Champions curse: the worst defences of the World Cup in recent history

As France won their opening two games of the 2022 World Cup in Qatar, it felt like a weight had been lifted from their shoulders. Didier Deschamps and co, fresh off the back of victory over Croatia in the Russia 2018 tournament, had become the first defending champions since 2006 to make it out of the group stage. Wins over Australia and Denmark ensured their place in the round of 16, but why have teams struggled so much in years gone by?

It’s hard to pinpoint exactly where things have gone wrong. Either the weight of expectation was simply too much to cope with, or the sheer number of fresh faces earning a call-up to the squad in the four years between campaigns, there had been something in the water for defending champions for the best part of 15 years. Indeed, Qatar’s first-ever winter tournament gave France extra time to prepare and now as we look back at their reign as champions, you wonder just how other teams fared so poorly.

As we prepare for this year’s final, and check the World Cup betting odds, let’s revisit the last few campaigns for reigning champions and just see how bad their defence of the World Cup really was. 

Germany – 2018 

When Germany won the World Cup in Brazil after beating Argentina in the Maracanã, many thought they would go on to build a dynasty. A stalwart of the last four since the turn of the millennium, the likes of Thomas Muller, Marco Reus — returning from injury after his absence in 2014 — and extra time hero Mario Gotze, were all approaching their prime years for Russia, yet the squad felt disjointed.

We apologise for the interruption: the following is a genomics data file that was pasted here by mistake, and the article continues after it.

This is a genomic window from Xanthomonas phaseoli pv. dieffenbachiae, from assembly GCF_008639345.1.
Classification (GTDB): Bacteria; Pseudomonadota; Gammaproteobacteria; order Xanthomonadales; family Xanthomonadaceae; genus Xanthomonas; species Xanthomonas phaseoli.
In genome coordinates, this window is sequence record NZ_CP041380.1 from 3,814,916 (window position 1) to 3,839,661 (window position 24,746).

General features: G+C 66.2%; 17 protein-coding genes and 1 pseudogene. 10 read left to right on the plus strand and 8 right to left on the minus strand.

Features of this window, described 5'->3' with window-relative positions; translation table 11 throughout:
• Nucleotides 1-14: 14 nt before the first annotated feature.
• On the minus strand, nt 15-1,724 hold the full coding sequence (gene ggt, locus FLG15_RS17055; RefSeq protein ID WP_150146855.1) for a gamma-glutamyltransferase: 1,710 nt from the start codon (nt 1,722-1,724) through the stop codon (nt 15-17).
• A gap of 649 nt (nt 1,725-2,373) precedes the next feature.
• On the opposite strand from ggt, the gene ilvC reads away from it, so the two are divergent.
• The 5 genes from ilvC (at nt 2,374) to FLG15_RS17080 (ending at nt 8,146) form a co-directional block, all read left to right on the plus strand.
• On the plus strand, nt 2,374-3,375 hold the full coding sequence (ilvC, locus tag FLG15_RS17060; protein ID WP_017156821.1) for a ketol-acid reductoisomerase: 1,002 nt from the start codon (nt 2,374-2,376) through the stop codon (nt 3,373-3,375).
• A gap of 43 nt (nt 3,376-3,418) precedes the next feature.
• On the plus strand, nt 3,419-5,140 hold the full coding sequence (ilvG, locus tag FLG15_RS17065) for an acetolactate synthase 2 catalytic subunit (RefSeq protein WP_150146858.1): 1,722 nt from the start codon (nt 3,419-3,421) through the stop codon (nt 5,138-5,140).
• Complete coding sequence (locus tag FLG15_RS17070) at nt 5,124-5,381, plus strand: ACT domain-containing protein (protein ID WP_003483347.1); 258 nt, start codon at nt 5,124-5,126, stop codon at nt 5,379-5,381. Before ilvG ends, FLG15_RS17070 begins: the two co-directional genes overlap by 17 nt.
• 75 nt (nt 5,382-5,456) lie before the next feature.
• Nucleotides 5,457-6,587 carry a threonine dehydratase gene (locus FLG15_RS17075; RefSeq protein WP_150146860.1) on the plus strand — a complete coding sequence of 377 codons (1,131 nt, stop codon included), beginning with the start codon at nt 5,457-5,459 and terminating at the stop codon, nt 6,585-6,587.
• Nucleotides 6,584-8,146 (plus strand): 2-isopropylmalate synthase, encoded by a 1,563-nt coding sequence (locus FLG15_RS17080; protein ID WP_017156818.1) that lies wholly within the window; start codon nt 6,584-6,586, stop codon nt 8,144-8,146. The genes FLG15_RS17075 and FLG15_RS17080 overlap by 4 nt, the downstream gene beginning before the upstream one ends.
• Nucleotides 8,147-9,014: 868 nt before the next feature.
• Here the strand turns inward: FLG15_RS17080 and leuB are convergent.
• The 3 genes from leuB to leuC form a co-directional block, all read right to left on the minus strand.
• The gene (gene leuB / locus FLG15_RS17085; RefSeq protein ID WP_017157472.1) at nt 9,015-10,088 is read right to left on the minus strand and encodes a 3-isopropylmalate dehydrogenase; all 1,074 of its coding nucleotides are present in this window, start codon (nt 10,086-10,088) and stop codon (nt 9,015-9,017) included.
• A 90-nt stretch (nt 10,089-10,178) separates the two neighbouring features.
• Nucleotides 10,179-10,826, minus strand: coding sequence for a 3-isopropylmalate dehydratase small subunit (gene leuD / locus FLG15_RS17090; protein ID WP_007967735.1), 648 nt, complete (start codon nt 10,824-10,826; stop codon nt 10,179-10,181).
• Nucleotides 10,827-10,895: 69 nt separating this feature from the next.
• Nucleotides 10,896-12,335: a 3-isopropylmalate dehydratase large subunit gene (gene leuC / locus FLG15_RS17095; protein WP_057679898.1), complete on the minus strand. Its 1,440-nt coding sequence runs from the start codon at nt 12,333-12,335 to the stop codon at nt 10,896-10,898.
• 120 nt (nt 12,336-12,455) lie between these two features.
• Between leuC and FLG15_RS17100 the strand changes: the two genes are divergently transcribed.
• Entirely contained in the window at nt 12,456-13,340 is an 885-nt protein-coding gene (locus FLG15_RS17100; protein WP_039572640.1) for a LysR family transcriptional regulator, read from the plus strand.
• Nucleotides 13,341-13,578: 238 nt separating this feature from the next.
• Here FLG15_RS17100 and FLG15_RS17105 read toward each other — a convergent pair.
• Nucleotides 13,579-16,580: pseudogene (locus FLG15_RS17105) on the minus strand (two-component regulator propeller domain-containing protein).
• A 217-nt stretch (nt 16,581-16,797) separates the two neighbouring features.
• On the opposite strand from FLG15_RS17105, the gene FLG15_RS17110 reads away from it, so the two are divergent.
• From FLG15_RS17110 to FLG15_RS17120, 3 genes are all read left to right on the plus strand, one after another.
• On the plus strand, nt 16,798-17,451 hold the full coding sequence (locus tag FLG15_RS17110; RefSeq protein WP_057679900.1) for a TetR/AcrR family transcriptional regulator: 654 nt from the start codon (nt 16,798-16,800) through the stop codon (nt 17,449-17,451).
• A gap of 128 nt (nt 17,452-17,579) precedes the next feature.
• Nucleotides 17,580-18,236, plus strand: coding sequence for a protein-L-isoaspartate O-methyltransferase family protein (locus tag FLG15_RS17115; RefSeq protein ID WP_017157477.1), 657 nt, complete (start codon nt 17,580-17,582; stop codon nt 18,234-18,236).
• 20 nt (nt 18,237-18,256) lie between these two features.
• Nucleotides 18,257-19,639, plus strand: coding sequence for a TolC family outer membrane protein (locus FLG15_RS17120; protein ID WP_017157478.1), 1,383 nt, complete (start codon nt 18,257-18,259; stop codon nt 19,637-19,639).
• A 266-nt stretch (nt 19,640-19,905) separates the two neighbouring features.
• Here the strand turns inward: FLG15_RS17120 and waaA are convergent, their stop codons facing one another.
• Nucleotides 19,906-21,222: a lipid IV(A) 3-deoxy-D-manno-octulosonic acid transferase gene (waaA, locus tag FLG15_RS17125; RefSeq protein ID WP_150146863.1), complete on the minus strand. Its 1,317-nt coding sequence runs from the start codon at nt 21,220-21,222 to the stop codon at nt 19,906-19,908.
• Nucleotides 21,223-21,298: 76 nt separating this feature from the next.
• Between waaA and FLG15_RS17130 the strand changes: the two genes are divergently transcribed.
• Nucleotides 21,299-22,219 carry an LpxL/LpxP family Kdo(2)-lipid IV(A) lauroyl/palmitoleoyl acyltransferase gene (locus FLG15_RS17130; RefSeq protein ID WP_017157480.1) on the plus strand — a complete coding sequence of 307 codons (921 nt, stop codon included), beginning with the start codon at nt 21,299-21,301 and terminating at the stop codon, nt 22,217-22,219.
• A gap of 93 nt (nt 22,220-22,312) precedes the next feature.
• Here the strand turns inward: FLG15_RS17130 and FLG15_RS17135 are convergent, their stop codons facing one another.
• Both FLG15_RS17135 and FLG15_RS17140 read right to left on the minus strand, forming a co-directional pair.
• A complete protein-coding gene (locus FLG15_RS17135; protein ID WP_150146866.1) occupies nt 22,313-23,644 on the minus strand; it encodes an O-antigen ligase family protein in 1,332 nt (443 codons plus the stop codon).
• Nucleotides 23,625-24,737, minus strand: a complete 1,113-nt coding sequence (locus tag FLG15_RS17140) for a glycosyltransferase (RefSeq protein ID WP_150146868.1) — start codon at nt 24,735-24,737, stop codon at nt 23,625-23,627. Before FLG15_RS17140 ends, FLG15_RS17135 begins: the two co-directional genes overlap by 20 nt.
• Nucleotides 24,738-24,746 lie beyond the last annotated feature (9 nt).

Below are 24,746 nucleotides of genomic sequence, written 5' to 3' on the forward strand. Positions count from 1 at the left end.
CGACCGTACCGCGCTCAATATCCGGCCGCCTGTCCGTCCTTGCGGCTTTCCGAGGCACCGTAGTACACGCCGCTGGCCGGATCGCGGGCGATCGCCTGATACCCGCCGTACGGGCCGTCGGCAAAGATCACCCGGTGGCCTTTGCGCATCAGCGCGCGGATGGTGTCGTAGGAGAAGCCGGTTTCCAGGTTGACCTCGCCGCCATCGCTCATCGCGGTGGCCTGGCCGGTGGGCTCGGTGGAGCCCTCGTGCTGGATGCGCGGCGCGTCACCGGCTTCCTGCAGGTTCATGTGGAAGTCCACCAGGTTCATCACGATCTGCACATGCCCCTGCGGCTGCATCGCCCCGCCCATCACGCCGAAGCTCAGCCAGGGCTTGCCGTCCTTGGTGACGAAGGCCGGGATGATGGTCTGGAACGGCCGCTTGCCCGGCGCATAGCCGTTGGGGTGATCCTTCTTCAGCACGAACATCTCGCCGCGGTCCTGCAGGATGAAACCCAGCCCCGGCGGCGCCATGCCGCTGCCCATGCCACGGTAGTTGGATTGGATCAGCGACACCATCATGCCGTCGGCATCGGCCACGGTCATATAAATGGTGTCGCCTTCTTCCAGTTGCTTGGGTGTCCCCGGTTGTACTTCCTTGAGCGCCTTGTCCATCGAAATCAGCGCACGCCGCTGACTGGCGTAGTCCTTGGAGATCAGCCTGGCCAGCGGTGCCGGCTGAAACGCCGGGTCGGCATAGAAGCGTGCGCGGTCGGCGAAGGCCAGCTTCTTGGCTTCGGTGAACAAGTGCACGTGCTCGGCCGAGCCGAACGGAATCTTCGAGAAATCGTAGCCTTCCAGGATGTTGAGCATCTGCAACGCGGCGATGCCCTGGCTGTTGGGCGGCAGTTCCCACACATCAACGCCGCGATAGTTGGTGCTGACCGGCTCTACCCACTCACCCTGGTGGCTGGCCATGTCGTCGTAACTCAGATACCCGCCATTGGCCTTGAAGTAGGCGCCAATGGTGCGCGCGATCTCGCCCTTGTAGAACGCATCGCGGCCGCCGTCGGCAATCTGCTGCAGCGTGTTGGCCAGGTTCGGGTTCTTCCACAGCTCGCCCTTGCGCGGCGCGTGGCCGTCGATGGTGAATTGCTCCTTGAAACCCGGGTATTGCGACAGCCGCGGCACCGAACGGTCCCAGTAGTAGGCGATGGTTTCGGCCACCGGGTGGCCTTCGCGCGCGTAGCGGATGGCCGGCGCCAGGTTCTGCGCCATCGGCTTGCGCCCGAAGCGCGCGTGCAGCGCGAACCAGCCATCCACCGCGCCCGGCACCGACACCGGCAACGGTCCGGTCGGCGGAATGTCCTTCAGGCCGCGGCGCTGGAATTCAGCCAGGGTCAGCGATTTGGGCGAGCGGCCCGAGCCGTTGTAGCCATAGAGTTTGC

It proved to be Joachim Low’s last tournament in charge when the Germans won just one game. A loss to Mexico meant their opening defence was already concerning, but a 2-1 win against Sweden did little to mask the embarrassment around the camp when South Korea beat them 2-0 to dump Germany out of the competition. 

Spain – 2014 

By the time the Brazil World Cup rolled around, Spain’s tiki-taka style of football was well past its sell-by-date. The sleek, intricate style of Xavi and Iniesta was simply outrun by the industrious group the 2010 champions faced in South America. In a rematch of the final in Soccer City four years ago, the Spaniards were hammered 5-1 by the Netherlands, something no one would have expected when Xabi Alonso’s penalty gave them the lead. 

What followed was a shock 2-0 loss to Chile which sealed their fate before the group was up. While they beat Australia 3-0 to end the campaign, it was a mere consolation for their Golden Generation, who won two European Championships and a World Cup in their heyday, before bowing out rather underwhelmingly in Brazil. 

Italy – 2010 

Despite winning the Euros last summer, international tournaments haven’t been kind to Italy in recent years. Their 2006 World Cup victory really felt like a ‘now or never’ situation, and after heading to South Africa with a lot of the old guard either in the autumn of their careers or already retired, the Azzuri really struggled. While they only lost one game — a narrow 3-2 encounter with Slovakia — draws to Paraguay and New Zealand are simply unacceptable given the sheer gap in not only FIFA rankings but sheer footballing ability. This was an Italy team with the likes of Antonio Di Natale, Claudio Marchisio and Gianluigi Buffon, but Marcello Lippi’s time as boss had run its course, and the Italian left his second stint in charge at the end of a dismal group stage in which they finished rock bottom.